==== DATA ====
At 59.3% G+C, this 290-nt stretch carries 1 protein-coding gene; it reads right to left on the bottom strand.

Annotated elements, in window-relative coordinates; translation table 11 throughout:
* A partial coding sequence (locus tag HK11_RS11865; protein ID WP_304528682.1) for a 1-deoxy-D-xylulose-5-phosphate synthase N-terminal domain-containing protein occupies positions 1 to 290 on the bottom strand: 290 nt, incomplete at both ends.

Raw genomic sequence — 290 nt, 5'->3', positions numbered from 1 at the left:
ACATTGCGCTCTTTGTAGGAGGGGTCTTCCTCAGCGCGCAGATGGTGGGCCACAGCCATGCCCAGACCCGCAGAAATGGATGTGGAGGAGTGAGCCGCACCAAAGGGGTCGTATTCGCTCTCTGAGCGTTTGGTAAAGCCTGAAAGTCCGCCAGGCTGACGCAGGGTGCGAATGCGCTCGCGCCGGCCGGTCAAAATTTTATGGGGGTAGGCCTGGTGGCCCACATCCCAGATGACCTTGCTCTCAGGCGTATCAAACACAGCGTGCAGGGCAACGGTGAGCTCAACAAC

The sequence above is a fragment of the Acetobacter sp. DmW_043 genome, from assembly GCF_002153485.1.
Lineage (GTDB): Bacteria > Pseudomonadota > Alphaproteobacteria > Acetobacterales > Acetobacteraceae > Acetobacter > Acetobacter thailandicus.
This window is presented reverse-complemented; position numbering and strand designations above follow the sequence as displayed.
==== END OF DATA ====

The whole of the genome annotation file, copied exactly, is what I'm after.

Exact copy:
At 59.3% G+C, this 290-nt stretch carries 1 protein-coding gene; it reads right to left on the bottom strand.

Annotated elements, in window-relative coordinates; translation table 11 throughout:
* A partial coding sequence (locus tag HK11_RS11865; protein ID WP_304528682.1) for a 1-deoxy-D-xylulose-5-phosphate synthase N-terminal domain-containing protein occupies positions 1 to 290 on the bottom strand: 290 nt, incomplete at both ends.

Raw genomic sequence — 290 nt, 5'->3', positions numbered from 1 at the left:
ACATTGCGCTCTTTGTAGGAGGGGTCTTCCTCAGCGCGCAGATGGTGGGCCACAGCCATGCCCAGACCCGCAGAAATGGATGTGGAGGAGTGAGCCGCACCAAAGGGGTCGTATTCGCTCTCTGAGCGTTTGGTAAAGCCTGAAAGTCCGCCAGGCTGACGCAGGGTGCGAATGCGCTCGCGCCGGCCGGTCAAAATTTTATGGGGGTAGGCCTGGTGGCCCACATCCCAGATGACCTTGCTCTCAGGCGTATCAAACACAGCGTGCAGGGCAACGGTGAGCTCAACAAC

The sequence above is a fragment of the Acetobacter sp. DmW_043 genome, from assembly GCF_002153485.1.
Lineage (GTDB): Bacteria > Pseudomonadota > Alphaproteobacteria > Acetobacterales > Acetobacteraceae > Acetobacter > Acetobacter thailandicus.
This window is presented reverse-complemented; position numbering and strand designations above follow the sequence as displayed.